Your gut bacteria could be the key to fighting obesity

Your gut bacteria could be the key to fighting obesity
The microbes in your gut signal your brain when you're full
The microbes in your gut signal your brain when you're full
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The microbes in your gut signal your brain when you're full
The microbes in your gut signal your brain when you're full

Obesity is on the rise around the world, and if left unchecked this could have serious consequences for our overall health in the decades to come. However, it turns out that the bacteria living in your gut can help control how much food you eat ... which could change the way we all control our appetites in the future.

Gut microbes produce proteins capable of suppressing the appetites of mice and rats, and there is reason to believe the same process occurs in humans. A study conducted at France's Rouen University found that proteins produced by E. coli bacteria after they have been fed influence the release of signals to the brain, plus they activate neurons known to regulate appetite.

The authors of the study observed that after 20 minutes of consuming nutrients from food, E. coli present in the gut start producing different proteins. This coincides with the time it takes for an average person to start feeling full after a meal.

By injecting small doses of the bacterial proteins produced after being fed into the test subjects, they reduced their food intake. These proteins stimulate the release of peptide YY, a hormone closely linked to feelings of fullness. ClpB, one of the proteins produced when the gut bacteria have been satiated, also increases the firing of neurons that reduce appetite.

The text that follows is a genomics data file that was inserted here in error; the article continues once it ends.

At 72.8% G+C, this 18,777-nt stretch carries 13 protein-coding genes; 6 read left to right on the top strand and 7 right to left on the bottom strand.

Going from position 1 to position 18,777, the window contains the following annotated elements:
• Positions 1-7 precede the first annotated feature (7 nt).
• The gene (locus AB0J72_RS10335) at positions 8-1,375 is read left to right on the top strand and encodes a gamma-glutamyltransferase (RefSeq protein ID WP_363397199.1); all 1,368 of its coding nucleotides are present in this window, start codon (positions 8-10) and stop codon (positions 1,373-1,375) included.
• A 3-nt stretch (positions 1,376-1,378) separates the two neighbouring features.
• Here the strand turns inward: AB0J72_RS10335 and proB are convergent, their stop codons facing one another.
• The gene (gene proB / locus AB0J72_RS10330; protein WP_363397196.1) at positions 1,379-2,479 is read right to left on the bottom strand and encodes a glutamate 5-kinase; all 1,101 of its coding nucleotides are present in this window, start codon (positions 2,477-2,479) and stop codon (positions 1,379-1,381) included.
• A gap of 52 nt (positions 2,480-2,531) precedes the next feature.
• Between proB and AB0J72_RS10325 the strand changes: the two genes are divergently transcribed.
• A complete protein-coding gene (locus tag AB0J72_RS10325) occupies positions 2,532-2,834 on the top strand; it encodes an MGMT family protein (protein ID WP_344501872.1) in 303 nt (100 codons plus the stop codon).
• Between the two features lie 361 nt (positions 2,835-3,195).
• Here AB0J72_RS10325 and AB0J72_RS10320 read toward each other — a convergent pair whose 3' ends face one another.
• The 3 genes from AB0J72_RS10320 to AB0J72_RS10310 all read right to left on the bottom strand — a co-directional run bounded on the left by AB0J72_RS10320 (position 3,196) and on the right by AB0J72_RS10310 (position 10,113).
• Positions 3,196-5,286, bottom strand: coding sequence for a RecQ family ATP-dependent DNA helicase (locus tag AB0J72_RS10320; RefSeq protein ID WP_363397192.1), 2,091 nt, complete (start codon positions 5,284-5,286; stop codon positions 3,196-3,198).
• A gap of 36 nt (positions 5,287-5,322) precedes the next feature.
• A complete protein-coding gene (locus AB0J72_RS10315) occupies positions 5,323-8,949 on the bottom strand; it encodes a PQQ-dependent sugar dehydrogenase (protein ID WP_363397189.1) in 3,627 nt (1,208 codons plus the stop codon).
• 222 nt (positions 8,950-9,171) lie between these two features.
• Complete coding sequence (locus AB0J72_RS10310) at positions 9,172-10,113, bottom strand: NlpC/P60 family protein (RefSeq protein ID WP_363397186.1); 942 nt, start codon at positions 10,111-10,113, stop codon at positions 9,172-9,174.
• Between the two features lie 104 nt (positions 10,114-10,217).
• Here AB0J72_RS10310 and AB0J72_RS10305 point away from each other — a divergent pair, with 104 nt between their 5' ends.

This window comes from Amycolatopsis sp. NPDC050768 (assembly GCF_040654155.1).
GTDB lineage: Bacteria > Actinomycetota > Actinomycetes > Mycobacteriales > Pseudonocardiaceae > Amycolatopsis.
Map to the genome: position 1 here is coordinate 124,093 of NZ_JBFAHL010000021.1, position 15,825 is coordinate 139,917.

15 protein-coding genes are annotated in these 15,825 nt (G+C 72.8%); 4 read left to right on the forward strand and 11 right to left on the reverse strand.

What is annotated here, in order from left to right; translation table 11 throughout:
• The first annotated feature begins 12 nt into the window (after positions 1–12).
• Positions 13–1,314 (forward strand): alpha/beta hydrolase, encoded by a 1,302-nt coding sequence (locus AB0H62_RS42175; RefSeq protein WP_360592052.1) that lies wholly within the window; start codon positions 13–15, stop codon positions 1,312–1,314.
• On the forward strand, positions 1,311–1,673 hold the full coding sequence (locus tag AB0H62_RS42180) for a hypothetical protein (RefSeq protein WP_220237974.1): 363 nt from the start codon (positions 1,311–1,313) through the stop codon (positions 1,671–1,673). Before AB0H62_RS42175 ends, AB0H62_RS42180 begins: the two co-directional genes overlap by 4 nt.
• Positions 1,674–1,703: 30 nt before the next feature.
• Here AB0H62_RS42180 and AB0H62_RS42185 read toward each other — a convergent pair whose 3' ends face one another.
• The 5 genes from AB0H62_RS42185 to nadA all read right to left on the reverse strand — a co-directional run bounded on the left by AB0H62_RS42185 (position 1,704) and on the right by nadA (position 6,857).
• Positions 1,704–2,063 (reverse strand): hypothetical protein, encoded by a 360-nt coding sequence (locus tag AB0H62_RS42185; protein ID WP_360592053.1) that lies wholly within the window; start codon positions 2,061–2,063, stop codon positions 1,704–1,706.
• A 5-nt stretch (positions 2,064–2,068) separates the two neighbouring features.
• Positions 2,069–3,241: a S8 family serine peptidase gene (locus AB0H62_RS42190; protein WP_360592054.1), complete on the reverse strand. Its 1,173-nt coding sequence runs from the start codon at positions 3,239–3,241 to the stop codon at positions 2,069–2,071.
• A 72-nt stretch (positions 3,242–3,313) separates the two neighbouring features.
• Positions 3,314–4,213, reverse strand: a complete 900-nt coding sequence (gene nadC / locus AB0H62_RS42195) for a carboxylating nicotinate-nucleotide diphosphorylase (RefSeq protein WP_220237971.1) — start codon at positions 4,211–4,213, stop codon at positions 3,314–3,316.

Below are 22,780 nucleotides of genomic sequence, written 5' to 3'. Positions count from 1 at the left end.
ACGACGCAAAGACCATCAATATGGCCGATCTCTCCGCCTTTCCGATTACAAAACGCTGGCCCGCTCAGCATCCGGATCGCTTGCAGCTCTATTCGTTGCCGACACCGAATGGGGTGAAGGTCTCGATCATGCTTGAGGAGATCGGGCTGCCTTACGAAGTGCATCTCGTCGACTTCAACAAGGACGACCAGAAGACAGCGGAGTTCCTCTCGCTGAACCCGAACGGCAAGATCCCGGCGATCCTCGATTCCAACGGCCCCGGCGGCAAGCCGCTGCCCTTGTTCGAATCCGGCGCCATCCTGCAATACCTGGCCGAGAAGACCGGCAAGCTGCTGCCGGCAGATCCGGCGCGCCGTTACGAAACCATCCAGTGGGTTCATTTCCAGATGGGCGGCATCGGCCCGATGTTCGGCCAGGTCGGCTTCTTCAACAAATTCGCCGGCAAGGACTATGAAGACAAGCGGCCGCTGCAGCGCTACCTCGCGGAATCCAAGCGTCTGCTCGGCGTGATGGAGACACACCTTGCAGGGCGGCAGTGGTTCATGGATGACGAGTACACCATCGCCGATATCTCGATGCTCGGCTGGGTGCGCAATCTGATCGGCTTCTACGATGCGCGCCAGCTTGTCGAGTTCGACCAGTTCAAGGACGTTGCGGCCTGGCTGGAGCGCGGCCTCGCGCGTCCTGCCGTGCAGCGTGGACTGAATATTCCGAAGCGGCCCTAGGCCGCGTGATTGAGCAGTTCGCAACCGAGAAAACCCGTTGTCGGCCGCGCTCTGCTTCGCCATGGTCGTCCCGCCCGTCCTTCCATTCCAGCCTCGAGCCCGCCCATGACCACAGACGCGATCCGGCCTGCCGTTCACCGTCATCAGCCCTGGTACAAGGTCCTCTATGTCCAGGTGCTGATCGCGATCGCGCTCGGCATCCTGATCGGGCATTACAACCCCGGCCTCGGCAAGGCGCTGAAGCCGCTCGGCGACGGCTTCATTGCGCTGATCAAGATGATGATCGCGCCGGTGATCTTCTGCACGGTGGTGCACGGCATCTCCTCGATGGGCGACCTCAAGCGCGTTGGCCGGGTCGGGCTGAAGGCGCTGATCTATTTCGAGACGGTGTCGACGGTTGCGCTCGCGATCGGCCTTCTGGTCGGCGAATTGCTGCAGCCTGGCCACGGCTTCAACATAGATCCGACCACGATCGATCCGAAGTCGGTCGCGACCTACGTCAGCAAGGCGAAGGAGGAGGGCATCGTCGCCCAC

"We now think bacteria physiologically participate in appetite regulation immediately after nutrient provision by multiplying and stimulating the release of satiety hormones from the gut," says study leader Sergueï Fetissov. "In addition, we believe gut microbiota produce proteins that can be present in the blood longer term and modulate pathways in the brain."

A paper on Fetissov's findings was recently published in the journal Cell Metabolism.

Source: Cell Press

It is becoming increasingly obvious that gut bacteria strongly affect our immune systems. It has been suggested that up to one half of all human diseases could be prevented with dietary changes. The study of diet has been sadly neglected.
Diet study has not been neglected by quacks, however. The most famous being Kellogg himself, but there have been countless others. I'm reading a fascinating book called "vitamania" which explores the simple story of vitamins, and the resultant multi-billion-dollar supplement industry. The author's conclusion: just eat normal food. (which is: meat, eggs, fruit, vegetables, grains, nuts, that sort of stuff).
Then study the relationship between energy types in the food and the growth of different bacteria. It is more than certain that some (like ethanol yeast) thrives in sugar whereas others are better of with larger molecules. That means that the cells in the brain can control the food intake and therefore control the gut flora of bacteria. So which is strongest? The bacteria Or the cells in the nervous system